How to Supercharge Divi’s Slider Module Using CSS and jQuery

On Friday the 6th of July, Divi Space hosted the second in their series of Facebook Live webinars about supercharging the Divi modules. This episode focuses on the slider module.

We’ll be building a portfolio slider that displays images on the screen of a laptop graphic. This custom slider not only has parallax scrolling of the background and laptop screen image but a cool shift in perspective on hover as well.

Here is a preview of what we’ll be creating:

Divi Space Webinar Supercharge Divi Sliders
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Watch the full webinar here:

David and Sj like providing these live webinars not only to provide all their watchers with lots of great code but to help their viewers learn to troubleshoot when things go wrong and to help people understand exactly what each bit of code’s purpose is.

SJ prepped by adjusting the text to make it easier to see when the page gets busy by making it black and a bit bolder in places. He’s also created a full-width module and given it the class of portfolio slider which will be used to ensure the CSS he’s writing overwrites the Divi defaults in the custom built slider but not on the rest of the install.  He’s added a divider beneath to keep the rest of the page out of the way.

Within the module, he’s added 2 screenshots as content and made them slide images, changed the button text, and added a heading. He’s changed the Slide Image Vertical Alignment from center to bottom. He left the background image at default for now because we’ll be adding it with CSS.

We start with navigation. We’ll be changing the styling on the arrows and moving the dot navigation to a top corner. After opening our CSS editor we hunt in the code for the et_pb_slider-arrows and copy the element that controls both into our editor. We can then change the background color and add a border. By inspecting the element for the dot navigation we can find the absolute positioning. By adding its class to our CSS we can adjust it. A few lines of code allows us to move it to the top and change the background and adjust the size of the box around it. Shrinking the box down from full-width automatically moved it to the left corner so SJ adjusted a bit of coding to give it the placement and appearance he wanted.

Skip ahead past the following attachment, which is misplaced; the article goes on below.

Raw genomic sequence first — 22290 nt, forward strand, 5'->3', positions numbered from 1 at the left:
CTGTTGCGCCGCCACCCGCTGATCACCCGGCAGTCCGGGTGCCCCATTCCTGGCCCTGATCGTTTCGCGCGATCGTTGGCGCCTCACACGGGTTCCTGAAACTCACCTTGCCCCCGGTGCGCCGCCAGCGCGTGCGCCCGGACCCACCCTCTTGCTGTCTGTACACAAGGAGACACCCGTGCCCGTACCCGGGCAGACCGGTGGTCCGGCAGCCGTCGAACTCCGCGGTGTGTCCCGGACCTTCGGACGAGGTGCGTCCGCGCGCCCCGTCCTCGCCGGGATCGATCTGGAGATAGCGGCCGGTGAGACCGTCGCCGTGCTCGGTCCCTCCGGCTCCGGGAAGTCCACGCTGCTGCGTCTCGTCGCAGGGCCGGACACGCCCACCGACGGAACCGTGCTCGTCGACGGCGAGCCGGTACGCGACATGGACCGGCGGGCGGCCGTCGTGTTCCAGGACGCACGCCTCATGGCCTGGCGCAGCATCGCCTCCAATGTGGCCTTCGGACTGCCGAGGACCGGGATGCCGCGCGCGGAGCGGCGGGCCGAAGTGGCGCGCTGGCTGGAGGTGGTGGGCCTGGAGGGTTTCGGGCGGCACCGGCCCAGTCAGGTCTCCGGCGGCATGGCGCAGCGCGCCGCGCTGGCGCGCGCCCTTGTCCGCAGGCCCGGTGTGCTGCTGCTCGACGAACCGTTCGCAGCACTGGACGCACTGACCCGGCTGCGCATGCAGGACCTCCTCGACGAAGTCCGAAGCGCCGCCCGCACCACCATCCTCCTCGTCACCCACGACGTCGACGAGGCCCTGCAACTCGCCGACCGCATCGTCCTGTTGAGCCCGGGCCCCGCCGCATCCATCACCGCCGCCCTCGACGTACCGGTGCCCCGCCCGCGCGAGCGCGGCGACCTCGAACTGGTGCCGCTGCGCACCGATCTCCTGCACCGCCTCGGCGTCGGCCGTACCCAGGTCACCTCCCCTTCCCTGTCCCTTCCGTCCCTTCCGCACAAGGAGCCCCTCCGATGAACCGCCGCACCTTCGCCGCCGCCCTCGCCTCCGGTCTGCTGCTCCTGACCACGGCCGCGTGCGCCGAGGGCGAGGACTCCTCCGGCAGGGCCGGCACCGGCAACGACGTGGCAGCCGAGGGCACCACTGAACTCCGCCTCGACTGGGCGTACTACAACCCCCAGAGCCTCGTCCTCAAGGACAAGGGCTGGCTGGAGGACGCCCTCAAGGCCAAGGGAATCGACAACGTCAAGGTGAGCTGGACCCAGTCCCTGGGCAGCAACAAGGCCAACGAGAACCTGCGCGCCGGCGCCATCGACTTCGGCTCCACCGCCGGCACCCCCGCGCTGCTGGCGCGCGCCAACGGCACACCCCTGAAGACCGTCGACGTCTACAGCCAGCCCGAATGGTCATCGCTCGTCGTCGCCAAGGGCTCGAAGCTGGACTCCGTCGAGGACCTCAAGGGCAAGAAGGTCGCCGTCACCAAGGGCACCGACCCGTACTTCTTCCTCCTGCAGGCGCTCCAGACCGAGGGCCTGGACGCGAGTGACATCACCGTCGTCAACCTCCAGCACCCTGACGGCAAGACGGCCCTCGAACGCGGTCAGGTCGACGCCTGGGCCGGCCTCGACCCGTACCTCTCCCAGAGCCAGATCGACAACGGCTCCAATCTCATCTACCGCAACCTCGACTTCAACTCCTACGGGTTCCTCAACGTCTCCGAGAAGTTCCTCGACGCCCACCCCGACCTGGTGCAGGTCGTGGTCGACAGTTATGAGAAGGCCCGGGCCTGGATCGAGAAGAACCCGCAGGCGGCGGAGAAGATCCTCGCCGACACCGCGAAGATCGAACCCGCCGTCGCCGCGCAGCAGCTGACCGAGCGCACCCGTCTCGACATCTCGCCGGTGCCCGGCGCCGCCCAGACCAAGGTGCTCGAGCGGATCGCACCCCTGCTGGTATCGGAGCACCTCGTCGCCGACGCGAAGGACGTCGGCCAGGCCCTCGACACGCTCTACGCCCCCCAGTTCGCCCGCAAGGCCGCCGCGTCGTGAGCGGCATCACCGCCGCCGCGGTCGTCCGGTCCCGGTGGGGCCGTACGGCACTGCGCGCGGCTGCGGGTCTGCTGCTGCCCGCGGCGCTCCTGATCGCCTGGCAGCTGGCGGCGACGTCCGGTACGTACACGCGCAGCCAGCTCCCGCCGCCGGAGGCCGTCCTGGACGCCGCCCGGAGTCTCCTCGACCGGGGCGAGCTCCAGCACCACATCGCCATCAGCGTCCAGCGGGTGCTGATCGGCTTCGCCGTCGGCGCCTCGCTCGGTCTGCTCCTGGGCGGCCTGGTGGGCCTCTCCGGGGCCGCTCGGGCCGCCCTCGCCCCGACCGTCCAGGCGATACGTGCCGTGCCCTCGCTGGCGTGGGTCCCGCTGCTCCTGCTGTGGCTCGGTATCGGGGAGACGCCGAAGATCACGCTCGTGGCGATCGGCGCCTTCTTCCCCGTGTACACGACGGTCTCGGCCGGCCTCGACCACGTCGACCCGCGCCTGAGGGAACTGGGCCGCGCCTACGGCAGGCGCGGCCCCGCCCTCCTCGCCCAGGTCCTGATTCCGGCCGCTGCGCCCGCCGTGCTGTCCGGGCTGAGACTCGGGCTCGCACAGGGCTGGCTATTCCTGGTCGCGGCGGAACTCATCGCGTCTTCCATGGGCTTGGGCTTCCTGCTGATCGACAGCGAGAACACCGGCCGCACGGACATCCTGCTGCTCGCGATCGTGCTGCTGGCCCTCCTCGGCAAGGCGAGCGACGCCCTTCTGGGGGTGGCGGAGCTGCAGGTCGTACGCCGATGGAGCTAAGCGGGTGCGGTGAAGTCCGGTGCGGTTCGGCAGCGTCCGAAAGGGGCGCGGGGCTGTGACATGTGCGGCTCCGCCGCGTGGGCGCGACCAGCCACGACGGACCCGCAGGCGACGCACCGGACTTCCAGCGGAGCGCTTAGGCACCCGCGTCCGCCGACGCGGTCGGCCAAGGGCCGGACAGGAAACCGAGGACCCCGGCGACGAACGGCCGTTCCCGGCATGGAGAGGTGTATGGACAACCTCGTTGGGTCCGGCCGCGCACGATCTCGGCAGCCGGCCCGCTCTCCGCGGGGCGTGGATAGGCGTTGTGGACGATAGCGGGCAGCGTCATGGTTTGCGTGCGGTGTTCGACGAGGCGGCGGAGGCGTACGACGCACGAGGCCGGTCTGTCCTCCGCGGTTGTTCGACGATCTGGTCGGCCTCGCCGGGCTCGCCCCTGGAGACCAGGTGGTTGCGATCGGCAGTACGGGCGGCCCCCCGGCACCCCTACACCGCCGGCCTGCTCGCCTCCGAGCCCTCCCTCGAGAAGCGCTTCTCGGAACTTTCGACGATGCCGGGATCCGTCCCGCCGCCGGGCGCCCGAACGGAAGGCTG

Next, we deal with the images. By making the images the background image of their containers we will have more control over how they can be manipulated.  We’ll accomplish this using a bit of jQuery. We get the image, create a variable out of the image source, and then set that image as the background of the container for the div and the slide itself. After importing the .et_pb_slide_image class be sure to create an “each” function so the program will apply to the images only as needed. Adjusting the code allows us to size and place the image precisely where we want it.

Adding both a hover command and a transition command with time allows the image to scroll from top to bottom as we hover over it. Now we copy our code and alter it to target the background instead of the image that will become our laptop screen. The “this” and .closest commands we added in jQuery will make sure the background always matches the slider image. With both at full opacity reading anything becomes a nightmare. SJ shows how to create an overlay that makes the background show at a much lighter level. We now have the parallax working.